Saudi universities, especially those recently established, have difficulty attracting teachers, the Higher Education Ministry said in a report.
The report, published Sunday by Al-Madinah newspaper, said the universities find challenges in luring teachers particularly for medicine, engineering and basic infrastructure. “The expatriate teachers do not favor the new universities because they have better positions in the older and well established ones,” the report said.
The ministry said it was facing real challenges in the construction of enough dormitories and university buildings, which it believed were important factors in attracting teachers and students.
According to the most recent statistics issued by the ministry, there are 13,995 expatriate teachers in the Saudi universities, accounting for about 60 percent of all university employees.
The ministry said it was making strenuous efforts to build university campuses over the next few years.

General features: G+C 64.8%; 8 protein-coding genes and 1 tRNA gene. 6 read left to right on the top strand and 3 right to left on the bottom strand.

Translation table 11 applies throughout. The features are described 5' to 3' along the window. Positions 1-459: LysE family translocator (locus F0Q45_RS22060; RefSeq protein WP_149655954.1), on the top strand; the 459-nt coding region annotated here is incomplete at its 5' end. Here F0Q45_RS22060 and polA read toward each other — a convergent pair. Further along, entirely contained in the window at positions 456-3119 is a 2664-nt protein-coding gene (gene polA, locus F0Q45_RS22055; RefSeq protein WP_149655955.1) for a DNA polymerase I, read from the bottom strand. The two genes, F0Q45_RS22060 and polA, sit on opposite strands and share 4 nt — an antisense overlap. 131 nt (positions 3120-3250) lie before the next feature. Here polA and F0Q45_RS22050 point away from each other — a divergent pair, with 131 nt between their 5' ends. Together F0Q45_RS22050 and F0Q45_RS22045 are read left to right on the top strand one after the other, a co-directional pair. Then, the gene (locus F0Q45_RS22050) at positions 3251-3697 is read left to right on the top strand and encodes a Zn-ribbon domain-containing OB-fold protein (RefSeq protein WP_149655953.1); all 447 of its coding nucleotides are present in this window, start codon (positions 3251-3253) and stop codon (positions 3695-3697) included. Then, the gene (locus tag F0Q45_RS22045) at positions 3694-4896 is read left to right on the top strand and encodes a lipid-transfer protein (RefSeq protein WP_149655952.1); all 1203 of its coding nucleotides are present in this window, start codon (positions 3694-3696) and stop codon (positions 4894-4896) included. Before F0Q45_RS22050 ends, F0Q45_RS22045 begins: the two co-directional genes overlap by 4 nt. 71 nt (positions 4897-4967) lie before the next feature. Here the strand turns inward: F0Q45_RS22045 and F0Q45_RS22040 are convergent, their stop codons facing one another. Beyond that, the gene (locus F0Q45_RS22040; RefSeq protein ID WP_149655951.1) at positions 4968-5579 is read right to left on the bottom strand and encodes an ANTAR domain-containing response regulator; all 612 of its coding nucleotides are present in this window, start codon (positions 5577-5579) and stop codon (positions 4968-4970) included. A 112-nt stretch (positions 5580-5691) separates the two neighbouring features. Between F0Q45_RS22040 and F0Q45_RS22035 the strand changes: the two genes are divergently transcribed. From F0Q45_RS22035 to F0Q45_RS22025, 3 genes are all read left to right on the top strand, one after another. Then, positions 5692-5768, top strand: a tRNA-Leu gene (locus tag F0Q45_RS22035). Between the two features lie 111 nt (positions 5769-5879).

According to the report, the challenges the ministry is facing include, among others, the inability to establish international research universities, controlling education quality, increasing allocations for scientific research and linking these studies to the needs and requirements of sustainable development.
The statistics said there are 9,329 Saudi men and women university teachers.
According to the statistics, there are 25,464 assistant professors including 20,065 Saudi men and women and 5,399 expatriates.
The ministry said with 3,441 teachers, King Saud University in Riyadh has the largest number of teaching staff followed by Jeddah’s King Abdulaziz University (3,338) and Umm Al-Qura University in Makkah (2,013). (Saudi Gazette report)